Dr. Iain Drummond, a professor at the MDI Biological Laboratory and one of the three principal investigators for the RBK consortium, with zebrafish. PHOTO COURTESY OF MDI BIO LAB

MDI lab awarded $3.14M for kidney research 

BAR HARBOR  The MDI Biological Laboratory has received a grant of $3.14 million over five years from the National Institute of Diabetes and Digestive and Kidney Diseases (NIDDK), an institute of the National Institutes of Health (NIH)for the development of artificial kidney tissue to replace human kidney tissue that is lost to disease or injury. 

The funds will support research by members of the (Re)Building Kidney (RBK) consortium, a collaborative of nearly 100 scientists at institutions throughout the United States and world. Iain Drummondprofessor at the MDI Biological Laboratory and director of its Kathryn W. Davis Center for Regenerative Biology and Agingis one of three principal investigatorshe is also a member of the RBK steering committee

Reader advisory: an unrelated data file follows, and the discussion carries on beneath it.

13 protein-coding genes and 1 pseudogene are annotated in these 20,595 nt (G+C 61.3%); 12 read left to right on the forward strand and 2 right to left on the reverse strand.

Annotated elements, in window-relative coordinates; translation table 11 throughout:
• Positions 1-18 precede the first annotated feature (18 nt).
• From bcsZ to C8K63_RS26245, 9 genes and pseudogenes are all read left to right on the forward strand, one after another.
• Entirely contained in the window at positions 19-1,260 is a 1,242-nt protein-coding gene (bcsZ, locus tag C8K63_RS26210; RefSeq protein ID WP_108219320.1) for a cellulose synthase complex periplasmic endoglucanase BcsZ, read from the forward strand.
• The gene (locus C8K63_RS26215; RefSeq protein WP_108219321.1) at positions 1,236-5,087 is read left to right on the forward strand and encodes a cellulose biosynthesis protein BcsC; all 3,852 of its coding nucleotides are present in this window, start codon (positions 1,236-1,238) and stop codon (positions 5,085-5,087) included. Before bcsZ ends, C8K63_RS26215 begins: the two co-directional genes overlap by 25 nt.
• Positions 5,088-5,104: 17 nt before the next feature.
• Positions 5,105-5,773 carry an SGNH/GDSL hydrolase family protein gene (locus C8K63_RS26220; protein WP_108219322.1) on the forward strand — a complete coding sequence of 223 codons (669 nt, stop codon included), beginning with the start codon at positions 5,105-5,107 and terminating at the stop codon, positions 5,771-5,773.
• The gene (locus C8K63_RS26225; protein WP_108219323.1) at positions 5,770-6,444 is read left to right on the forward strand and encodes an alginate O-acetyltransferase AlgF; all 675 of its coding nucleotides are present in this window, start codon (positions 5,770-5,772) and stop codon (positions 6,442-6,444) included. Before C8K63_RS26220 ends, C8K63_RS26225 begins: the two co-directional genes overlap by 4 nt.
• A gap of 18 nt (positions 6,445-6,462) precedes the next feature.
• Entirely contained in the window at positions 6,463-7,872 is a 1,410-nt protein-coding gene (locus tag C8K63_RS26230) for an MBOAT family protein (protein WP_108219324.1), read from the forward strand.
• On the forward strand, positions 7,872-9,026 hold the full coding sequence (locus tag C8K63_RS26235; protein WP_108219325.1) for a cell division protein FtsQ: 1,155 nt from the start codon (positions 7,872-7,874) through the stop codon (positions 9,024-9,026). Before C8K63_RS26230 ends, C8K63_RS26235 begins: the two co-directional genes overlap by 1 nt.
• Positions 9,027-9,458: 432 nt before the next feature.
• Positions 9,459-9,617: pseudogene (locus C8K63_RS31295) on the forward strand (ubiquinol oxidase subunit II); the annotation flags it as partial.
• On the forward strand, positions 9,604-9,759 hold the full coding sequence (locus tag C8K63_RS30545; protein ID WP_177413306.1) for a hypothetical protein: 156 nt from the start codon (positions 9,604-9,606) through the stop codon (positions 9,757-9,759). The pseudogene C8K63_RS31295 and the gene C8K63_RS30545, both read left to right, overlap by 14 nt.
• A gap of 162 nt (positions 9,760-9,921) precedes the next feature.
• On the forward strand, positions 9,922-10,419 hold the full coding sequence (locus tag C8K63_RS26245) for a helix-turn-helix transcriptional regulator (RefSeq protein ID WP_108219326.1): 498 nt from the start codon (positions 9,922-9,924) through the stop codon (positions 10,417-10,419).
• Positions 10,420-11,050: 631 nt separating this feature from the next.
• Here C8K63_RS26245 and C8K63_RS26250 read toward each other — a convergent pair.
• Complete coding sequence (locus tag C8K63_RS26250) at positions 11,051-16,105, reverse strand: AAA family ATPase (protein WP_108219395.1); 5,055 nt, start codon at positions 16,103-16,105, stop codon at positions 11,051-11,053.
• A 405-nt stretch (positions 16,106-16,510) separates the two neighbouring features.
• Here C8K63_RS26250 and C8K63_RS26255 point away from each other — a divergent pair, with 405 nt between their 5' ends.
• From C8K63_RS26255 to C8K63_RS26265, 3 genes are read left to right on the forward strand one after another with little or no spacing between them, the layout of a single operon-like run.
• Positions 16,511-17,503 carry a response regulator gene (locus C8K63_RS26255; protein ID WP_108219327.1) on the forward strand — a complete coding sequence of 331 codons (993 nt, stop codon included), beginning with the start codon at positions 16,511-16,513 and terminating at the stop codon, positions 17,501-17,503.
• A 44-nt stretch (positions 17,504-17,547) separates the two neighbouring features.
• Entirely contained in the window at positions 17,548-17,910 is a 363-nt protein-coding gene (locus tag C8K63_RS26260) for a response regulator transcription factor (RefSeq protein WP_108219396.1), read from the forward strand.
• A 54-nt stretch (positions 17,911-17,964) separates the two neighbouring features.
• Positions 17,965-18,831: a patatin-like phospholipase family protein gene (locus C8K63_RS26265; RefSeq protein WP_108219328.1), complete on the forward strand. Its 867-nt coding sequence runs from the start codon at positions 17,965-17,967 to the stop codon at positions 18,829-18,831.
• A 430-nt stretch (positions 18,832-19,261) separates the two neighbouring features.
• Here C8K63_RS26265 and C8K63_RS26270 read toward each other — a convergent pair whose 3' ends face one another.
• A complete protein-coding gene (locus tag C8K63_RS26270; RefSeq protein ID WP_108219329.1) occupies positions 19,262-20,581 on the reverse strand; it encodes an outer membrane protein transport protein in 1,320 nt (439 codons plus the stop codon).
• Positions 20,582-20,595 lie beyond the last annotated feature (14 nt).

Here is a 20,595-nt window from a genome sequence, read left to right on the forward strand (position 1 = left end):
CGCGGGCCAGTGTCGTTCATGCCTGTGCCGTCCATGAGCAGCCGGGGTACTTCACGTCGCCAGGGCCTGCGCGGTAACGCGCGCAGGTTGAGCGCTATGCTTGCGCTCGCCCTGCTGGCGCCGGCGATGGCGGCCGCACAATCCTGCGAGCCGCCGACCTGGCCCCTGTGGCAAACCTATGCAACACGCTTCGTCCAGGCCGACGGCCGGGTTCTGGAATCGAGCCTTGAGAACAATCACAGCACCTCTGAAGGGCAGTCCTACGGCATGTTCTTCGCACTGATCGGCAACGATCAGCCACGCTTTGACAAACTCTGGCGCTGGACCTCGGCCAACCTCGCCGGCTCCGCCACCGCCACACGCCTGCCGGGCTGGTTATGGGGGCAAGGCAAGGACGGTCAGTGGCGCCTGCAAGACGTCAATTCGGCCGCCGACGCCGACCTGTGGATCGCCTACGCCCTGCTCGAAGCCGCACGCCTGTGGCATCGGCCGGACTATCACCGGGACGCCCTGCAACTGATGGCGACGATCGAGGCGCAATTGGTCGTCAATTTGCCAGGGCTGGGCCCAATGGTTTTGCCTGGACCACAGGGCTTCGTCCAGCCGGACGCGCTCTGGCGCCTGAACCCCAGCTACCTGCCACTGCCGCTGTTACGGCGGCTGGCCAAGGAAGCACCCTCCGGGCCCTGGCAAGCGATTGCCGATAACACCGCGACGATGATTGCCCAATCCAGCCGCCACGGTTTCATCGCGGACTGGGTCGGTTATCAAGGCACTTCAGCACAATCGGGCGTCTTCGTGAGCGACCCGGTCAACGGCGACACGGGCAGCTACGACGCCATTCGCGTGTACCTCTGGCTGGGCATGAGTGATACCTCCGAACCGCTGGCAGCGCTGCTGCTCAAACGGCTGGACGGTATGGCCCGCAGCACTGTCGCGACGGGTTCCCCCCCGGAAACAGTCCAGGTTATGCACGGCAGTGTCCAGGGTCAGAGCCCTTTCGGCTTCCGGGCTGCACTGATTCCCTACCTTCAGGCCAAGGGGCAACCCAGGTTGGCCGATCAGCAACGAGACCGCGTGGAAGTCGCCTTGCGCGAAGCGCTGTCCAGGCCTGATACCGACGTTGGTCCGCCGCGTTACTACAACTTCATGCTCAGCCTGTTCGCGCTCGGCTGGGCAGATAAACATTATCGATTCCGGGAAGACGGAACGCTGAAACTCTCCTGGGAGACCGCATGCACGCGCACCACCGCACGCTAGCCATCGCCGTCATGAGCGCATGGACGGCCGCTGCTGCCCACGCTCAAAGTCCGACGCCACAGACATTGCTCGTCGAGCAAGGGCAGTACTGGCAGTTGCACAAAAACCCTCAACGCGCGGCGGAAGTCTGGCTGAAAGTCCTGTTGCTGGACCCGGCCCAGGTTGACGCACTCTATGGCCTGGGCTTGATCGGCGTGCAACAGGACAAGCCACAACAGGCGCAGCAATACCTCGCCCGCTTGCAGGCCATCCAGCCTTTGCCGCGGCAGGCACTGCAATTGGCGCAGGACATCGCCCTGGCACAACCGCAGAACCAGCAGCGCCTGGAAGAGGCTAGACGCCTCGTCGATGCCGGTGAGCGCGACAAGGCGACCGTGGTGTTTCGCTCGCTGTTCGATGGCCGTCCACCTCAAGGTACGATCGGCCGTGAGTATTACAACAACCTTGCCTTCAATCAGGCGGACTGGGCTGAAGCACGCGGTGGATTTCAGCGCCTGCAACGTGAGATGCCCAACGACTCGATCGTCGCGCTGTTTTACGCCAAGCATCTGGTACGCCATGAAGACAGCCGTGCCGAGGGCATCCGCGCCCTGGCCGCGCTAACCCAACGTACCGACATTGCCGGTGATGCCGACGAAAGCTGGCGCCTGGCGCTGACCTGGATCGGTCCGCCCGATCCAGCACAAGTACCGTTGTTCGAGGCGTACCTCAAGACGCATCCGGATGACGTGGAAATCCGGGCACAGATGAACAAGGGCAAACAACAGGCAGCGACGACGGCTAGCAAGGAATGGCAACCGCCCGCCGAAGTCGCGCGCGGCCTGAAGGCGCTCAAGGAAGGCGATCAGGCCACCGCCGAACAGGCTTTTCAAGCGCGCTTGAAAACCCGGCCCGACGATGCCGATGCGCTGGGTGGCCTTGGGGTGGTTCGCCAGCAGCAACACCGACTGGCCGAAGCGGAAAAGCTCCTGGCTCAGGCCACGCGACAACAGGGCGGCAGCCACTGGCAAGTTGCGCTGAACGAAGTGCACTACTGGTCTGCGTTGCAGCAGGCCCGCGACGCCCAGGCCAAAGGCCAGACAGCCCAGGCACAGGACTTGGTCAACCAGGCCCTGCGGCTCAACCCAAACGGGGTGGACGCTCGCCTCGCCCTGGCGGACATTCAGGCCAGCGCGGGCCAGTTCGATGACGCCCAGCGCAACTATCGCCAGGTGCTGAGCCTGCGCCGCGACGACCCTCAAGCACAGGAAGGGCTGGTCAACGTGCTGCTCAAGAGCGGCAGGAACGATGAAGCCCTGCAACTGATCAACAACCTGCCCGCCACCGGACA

The grant builds upon the advances of the first five years of the RBK consortium, which laid the foundation for the development of replacement kidney tissue by creating human-derived kidney replacement tissue in the form of a three dimensional mini-organ called an organoid or kidney in a dish that can be transplanted, or engrafted, into a host such as a mouse and potentially scaled to create an artificial human kidney.   

The challenge of the RBK consortium’s second five years will be to induce engrafted kidney replacement tissue to function, which involves creating “plumbing” that is integrated with that of the host organism in order to allow for the outflow of waste. Drummond, whose research deals primarily with the plumbing problem, compares it to that of connecting a new pipe to an existing system.   

The need for kidney replacement tissue is critical. In the U.S. alone, 15 percent of adults, or about 38 million people, have chronic kidney disease, and the incidence is growing due to the prevalence of diabetes and high blood pressure, which are major risk factors. The need is exacerbated by the fact that treatments for end-stage renal disease are limited, with dialysis and transplantation being the only options. 

The mission of Drummond’s team is to turn a mouse into a fish” by studying how the zebrafish regenerates nephrons and recreating those circumstances in mammals such as the adult mouse that lack this ability. Specifically, his work focuses on the cellular and molecular signals that induce the creation of new nephrons and that guide the process of interconnection with existing kidney tubules.  

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